5 junior high boys arrested over brutal bullying of fellow student

Posted on July 26, 2012. Filed under: Bullying | Tags: , , |

NEYAGAWA, Osaka — Five junior high school students have been arrested on suspicion of assaulting a 14-year-old boy, including breaking his nose and lighting his hair on fire, the Osaka Prefectural Police announced on July 25.

The five boys — three 15-year-olds and two 13-year-olds — were quoted as telling police that “bullying (the victim) was just so much fun that we kept on doing it.” The boy went to the same school as the five accused.

The five are suspected of using a cigarette lighter to set fire to the victim’s hair at a local public park on May 20 this year — an incident one of the accused apparently filmed with his mobile phone — and punching him in the face and breaking his nose on May 28. According to police, the victim has also said he had been “giving the boys several thousand yen a month” since his first year of junior high school.

According to investigators, on May 26 the accused allegedly ordered the 14-year-old to “catch a koi” in a local river. When the boy complied, getting his trousers wet, the suspects then ordered him to “go steal some trousers hanging out to dry.” The boy was, however, caught before he could get away with the garment and taken into police custody.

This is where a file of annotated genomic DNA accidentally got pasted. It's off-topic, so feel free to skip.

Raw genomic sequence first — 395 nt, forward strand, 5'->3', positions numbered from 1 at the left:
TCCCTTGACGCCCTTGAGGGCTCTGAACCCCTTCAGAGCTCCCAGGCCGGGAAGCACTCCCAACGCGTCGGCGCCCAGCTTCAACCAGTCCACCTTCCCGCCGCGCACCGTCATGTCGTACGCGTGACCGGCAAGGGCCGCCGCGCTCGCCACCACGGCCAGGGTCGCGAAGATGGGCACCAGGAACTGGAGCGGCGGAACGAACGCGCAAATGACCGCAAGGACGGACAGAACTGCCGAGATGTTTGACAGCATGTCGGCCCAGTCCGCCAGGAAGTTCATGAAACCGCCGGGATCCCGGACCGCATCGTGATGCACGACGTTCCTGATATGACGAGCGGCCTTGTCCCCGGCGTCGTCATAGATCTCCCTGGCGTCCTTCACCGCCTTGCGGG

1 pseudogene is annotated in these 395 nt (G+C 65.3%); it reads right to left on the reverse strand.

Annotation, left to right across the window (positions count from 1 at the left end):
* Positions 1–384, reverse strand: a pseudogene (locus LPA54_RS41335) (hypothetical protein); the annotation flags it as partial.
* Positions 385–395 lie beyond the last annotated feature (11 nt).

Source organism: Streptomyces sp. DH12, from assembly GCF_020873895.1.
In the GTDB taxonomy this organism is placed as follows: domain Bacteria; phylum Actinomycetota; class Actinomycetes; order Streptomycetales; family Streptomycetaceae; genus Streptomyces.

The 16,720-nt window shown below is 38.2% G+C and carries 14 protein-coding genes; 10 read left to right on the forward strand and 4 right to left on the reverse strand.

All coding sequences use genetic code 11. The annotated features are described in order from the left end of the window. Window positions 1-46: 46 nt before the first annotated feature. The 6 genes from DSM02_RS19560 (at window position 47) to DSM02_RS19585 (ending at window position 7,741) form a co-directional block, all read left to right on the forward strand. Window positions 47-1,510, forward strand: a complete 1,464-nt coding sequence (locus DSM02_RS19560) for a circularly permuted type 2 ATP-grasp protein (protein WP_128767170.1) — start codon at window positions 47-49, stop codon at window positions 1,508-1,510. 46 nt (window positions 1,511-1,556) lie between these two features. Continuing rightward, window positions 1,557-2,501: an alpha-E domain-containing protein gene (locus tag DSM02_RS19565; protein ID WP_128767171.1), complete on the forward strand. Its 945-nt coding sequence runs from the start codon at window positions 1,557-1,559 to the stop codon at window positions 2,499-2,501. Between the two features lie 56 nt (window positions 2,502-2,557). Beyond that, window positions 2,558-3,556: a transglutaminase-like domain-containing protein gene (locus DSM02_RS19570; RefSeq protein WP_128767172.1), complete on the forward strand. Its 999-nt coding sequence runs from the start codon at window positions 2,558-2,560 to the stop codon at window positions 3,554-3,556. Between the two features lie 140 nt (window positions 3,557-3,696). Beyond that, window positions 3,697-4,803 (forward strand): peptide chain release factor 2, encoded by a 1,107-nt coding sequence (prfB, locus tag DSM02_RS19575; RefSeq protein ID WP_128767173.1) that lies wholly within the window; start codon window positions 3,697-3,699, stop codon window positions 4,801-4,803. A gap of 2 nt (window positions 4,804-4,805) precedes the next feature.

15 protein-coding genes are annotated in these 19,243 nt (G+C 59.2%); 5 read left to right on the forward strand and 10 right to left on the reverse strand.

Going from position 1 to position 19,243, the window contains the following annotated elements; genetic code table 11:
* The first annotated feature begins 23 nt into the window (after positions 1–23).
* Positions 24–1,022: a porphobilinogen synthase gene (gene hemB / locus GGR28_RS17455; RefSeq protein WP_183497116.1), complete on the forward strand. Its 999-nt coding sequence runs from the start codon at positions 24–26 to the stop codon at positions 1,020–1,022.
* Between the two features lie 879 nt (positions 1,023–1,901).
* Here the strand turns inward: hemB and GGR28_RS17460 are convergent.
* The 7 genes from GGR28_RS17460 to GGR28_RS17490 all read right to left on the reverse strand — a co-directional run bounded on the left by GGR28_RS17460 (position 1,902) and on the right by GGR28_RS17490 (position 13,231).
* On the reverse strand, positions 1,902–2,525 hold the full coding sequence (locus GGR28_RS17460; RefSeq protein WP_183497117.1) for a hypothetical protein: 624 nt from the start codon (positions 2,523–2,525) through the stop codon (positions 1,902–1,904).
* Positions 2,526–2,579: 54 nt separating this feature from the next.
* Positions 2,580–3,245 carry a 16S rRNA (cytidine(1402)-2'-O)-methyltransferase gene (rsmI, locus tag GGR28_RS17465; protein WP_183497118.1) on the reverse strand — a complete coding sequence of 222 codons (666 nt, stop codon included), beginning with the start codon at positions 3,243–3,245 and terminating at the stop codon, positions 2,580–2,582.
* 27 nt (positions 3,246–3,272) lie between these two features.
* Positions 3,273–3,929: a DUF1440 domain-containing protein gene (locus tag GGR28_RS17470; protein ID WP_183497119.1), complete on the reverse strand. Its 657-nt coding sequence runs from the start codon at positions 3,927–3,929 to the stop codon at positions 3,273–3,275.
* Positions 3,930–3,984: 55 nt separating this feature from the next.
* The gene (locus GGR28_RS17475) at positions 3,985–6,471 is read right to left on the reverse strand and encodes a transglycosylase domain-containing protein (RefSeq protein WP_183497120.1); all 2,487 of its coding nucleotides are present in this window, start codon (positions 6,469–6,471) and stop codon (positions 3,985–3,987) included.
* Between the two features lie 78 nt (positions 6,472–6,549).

Later, the suspects allegedly accused the 14-year-old of telling the police their names, and on the grounds of a Shinto shrine close to the school at least one of the suspects punched the victim in the face, breaking his nose. The incident came to light when the 14-year-old’s homeroom teacher noticed the bruises on his face and informed the school principal, who in turn consulted with police.

At a July 25 news conference, representatives of the Neyagawa Municipal Board of Education told reporters that teachers had noticed the victim was being pushed around by classmates during his first year in junior high, and that he had been moved to a different class the next school year.

“The bullying was obvious, but in the end the school was unable to prevent violence,” a senior board representative stated. “We are deeply sorry to the victim and his parents.”

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